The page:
Anne Sereno, Ph.D.Anne B. Sereno, Ph.D.

Department of Neurobiology and Anatomy
The University of Texas Medical School at Houston





Higher Cognitive Functions of Attention, Short-Term Memory, And The Programming Of Eye Movements

We take our everyday abilities very much for granted. Yet these mundane abilities, technically referred to as "higher cognitive functions", constitute an incredibly complex system that researchers are only beginning to understand. One simple way to begin to appreciate these abilities is to consider what happens to those who suffer various types of brain damage (either through accident or disease). In many cases, despite intact general intellectual capabilities, some particular mental ability is severely impaired. They are unable to speak, to remember something from one day to the next, to recognize faces, or to find their way about.

My research focuses on the higher cognitive functions of attention, short-term memory, and the programming of eye movements. I attempt to define the characteristics of these behaviors, search for the underlying physiological mechanism, and develop methods to improve diagnosis, treatment, and outcome in those who suffer from these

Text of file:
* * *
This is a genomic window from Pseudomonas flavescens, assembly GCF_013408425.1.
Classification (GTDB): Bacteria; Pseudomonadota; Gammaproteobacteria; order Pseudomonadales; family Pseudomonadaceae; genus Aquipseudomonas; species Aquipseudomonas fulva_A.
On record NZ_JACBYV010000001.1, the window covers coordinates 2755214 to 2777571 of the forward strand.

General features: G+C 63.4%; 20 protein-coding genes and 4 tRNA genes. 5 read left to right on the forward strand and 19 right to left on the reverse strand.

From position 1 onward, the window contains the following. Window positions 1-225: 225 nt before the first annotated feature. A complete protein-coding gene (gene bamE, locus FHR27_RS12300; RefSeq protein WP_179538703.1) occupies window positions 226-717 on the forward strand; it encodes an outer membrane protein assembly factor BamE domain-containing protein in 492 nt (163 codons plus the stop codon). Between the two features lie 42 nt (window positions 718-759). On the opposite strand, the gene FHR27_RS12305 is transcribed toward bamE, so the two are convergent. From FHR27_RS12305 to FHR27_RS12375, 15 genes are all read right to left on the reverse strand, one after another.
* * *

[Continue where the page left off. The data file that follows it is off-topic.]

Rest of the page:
deficits. This quest involves examining these behaviors under a variety of conditions: as they normally occur in normal human subjects, as they are disrupted in various clinical populations, as well as while recording from single units in cortex of behaving rhesus monkeys. I strongly feel that the most effective way to attack a problem is to approach it from several different angles. Our research has shown that a better understanding of the characteristics
and underlying physiological mechanisms of these higher cognitive functions can help in the diagnosis, treatment, and etiology of various diseases and disorders involving the disruption of these functions.